The prolonged period of growth slowdown is likely to adversely impact India’s external sector which currently is comfortably placed on account of subdued prices of crude oil in the international market, said a SBI report on Monday.
As per SBI’s research Ecowrap report, India is likely to end the current fiscal with current account surplus, if the oil prices in the international market remain subdued and do not show volatility during the course of the financial year.
We should be mindful of our external sector in 2020-21 as a prolonged period of growth slowdown could impact the external sector metrics, specifically the rupee, it said.
In 2020-21, the report maintains that India is going to achieve a current account surplus owing to lower oil prices, although the magnitude might shrink if oil prices show undue volatility and stay at over $40 /bbl for a sufficiently longer period of time, it said.
Noting that the gross domestic product (GDP) growth has declined from 8.3% in 2016-17 to 4.2% in 2019-20, the report said, the FY21 median growth contraction is currently at 5%, indicating a growth collapse of at least 9% from FY20 levels because of COVID-19.
The only saving grace is that our external debt position is sustainable with the external debt to GDP ratio at 19.8% at end-June 2019, it said.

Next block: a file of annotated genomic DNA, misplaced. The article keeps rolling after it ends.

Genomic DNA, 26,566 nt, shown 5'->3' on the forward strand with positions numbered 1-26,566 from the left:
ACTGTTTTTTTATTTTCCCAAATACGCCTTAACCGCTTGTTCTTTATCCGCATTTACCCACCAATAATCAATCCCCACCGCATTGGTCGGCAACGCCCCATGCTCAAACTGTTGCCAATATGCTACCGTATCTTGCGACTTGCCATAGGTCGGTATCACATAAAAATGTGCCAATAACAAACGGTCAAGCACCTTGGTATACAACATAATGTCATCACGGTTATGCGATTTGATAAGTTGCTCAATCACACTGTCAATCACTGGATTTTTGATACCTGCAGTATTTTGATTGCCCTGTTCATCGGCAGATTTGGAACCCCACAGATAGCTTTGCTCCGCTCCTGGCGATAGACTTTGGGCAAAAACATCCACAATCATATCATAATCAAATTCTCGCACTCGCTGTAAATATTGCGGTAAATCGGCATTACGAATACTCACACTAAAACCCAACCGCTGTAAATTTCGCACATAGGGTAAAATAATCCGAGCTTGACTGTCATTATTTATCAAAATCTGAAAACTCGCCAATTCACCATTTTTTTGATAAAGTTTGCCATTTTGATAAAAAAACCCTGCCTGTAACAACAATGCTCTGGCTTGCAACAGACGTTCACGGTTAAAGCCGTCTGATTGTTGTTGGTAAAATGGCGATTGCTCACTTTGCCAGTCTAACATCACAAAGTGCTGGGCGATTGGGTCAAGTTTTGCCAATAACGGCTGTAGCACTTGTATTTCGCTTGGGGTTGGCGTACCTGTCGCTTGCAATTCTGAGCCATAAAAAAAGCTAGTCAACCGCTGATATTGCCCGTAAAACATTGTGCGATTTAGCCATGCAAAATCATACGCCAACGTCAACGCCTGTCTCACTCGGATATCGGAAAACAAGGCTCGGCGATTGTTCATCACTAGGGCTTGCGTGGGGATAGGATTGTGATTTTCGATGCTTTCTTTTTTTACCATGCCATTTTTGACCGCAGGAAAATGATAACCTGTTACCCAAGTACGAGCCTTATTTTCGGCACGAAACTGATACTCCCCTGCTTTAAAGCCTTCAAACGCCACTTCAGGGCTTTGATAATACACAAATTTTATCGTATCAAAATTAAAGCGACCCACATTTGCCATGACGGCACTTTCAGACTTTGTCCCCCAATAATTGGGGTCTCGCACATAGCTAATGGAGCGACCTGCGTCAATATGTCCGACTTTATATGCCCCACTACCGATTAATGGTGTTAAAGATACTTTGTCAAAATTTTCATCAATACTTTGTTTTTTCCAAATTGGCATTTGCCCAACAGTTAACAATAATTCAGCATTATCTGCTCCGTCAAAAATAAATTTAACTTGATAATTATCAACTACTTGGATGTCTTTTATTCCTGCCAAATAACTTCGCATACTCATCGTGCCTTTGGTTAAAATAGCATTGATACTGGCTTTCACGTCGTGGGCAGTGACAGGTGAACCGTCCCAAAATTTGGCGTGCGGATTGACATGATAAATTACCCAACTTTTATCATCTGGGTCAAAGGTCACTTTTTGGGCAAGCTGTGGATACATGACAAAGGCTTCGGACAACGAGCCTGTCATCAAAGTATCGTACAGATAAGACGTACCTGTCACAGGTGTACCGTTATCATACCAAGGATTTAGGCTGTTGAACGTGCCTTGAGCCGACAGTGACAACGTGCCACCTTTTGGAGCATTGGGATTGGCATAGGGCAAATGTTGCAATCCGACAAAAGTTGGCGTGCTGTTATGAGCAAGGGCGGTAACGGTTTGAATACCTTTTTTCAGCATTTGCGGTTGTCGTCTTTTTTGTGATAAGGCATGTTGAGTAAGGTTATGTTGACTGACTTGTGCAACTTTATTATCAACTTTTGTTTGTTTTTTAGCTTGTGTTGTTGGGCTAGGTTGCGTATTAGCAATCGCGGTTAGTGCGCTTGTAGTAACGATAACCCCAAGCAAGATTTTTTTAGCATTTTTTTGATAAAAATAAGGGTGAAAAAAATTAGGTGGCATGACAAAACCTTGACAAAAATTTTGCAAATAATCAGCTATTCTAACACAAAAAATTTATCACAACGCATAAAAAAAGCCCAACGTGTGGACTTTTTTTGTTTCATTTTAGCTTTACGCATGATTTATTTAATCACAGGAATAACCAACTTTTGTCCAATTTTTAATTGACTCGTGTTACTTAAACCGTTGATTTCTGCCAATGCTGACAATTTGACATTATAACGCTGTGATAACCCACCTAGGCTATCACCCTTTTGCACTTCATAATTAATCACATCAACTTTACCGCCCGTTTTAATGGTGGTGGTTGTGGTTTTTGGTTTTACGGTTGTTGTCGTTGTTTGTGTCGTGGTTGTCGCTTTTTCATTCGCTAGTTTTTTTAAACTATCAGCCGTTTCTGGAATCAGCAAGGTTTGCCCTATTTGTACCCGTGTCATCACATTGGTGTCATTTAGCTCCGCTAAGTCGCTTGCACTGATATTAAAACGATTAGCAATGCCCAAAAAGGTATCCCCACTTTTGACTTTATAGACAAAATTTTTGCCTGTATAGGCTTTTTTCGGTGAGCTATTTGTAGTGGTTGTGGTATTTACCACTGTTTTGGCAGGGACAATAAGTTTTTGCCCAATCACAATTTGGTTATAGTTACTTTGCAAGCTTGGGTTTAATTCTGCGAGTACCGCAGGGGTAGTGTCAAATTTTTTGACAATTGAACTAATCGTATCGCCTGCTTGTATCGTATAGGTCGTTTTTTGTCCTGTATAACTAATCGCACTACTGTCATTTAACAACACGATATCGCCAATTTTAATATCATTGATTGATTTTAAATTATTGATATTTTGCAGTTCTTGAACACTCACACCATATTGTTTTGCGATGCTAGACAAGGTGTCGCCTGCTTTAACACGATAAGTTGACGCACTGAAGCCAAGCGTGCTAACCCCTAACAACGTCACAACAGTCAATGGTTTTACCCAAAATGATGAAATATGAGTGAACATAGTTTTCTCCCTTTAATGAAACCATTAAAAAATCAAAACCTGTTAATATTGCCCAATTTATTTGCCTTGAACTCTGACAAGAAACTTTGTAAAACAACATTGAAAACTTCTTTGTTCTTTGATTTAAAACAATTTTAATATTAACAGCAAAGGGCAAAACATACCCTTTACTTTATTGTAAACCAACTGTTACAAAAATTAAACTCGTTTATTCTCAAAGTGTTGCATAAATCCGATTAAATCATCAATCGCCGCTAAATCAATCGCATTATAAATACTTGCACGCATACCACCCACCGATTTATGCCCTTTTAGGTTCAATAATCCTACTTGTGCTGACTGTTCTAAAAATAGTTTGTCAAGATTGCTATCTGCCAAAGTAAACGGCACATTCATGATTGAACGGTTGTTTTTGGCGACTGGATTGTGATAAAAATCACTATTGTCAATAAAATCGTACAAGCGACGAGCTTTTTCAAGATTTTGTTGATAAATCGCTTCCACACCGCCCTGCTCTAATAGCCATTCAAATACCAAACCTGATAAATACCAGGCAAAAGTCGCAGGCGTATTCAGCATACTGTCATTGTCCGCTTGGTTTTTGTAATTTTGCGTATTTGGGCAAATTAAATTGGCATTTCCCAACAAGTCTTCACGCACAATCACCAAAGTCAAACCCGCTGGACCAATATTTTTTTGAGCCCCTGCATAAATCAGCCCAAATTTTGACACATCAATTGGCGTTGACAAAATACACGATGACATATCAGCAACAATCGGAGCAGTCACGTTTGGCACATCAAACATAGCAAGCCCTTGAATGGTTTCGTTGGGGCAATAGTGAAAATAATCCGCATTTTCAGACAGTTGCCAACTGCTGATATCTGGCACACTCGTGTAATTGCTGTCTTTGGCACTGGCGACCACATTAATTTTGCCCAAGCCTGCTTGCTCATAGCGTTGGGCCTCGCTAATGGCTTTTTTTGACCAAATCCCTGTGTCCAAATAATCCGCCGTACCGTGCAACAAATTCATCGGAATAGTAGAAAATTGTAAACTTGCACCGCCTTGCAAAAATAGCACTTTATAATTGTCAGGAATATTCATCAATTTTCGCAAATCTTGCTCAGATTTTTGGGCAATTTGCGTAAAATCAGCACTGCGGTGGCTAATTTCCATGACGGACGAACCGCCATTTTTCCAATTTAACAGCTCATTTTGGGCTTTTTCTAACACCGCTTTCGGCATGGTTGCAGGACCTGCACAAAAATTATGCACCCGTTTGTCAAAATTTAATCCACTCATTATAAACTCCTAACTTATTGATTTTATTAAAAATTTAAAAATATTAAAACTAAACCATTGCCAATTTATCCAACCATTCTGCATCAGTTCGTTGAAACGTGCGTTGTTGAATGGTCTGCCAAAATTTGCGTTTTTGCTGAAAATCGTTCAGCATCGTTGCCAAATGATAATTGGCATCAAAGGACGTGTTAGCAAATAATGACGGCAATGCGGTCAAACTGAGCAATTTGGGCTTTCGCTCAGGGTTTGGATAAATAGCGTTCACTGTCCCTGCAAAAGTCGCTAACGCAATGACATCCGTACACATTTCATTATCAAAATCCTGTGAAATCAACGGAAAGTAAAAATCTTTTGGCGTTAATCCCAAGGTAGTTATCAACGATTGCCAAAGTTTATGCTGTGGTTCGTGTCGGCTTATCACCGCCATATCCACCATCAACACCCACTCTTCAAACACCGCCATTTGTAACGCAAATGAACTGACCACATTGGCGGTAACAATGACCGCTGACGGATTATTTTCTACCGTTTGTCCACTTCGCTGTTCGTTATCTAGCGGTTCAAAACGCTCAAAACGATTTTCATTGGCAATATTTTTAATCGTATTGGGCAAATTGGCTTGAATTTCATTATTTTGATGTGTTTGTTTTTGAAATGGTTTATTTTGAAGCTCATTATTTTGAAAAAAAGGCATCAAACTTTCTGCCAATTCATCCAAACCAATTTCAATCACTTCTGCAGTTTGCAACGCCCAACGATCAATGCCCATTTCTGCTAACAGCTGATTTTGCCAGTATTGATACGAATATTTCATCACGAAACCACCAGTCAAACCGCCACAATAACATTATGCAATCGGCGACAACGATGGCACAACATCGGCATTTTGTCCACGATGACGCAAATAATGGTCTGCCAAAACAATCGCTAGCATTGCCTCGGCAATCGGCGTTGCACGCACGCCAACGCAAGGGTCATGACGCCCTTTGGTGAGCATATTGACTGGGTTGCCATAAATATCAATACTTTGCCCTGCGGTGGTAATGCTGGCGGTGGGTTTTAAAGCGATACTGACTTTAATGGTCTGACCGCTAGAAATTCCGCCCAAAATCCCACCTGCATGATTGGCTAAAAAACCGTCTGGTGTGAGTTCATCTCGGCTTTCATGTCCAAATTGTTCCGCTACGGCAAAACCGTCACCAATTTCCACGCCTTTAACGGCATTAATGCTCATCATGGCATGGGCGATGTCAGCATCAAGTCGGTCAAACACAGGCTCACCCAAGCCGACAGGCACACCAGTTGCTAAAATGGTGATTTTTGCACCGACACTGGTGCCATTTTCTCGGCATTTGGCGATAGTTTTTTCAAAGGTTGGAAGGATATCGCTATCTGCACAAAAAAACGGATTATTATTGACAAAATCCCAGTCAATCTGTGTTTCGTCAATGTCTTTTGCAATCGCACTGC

On COVID-19, the report said India was testing less than 1 lakh samples per day till May 18. This has consistently topped 1 lakh testings per day since then with minor exceptions.
For the first seven days of June, India has tested on an average 1.32 lakh samples, with the number crossing 1.4 lakhs on June 6 and June 7.
“This is perhaps the reason why the cases have started increasing at a much faster rate,” it said.
Indian states and the centre have formally decided to open up the economy beginning Monday.
It may be noted that during the first 4 phases of the lockdown, the daily positivity rate (number of cases turning positive as a percentage of total tests during the day) has now moved up to 7% in the first 7 days of June from an average of 4.7% during March 27 till May 31, it said.
“Clearly, the increased positivity rate is a reflection of more number of tests and if we look at the accompanying graph, the positivity rate clearly shows a decisive uptrend from May 2 onwards.
At this rate, if India doubles the number of tests, the number of positive cases on a daily basis will remain in double digits from now on and this should not come as a surprise, the report said.
Meanwhile, based on the current 7-days moving average of new cases witnessed in India, we now believe that peak of new cases will get pushed back further from earlier estimates towards the end of June and is likely to peak somewhere anytime in the period after July 7, it said.
Following that the new cases are expected to witness steep fall till the end of August after which it is expected to flatten only by mid-September, it said.
However, these are purely based on an assessment of current trends that can rapidly change, it added.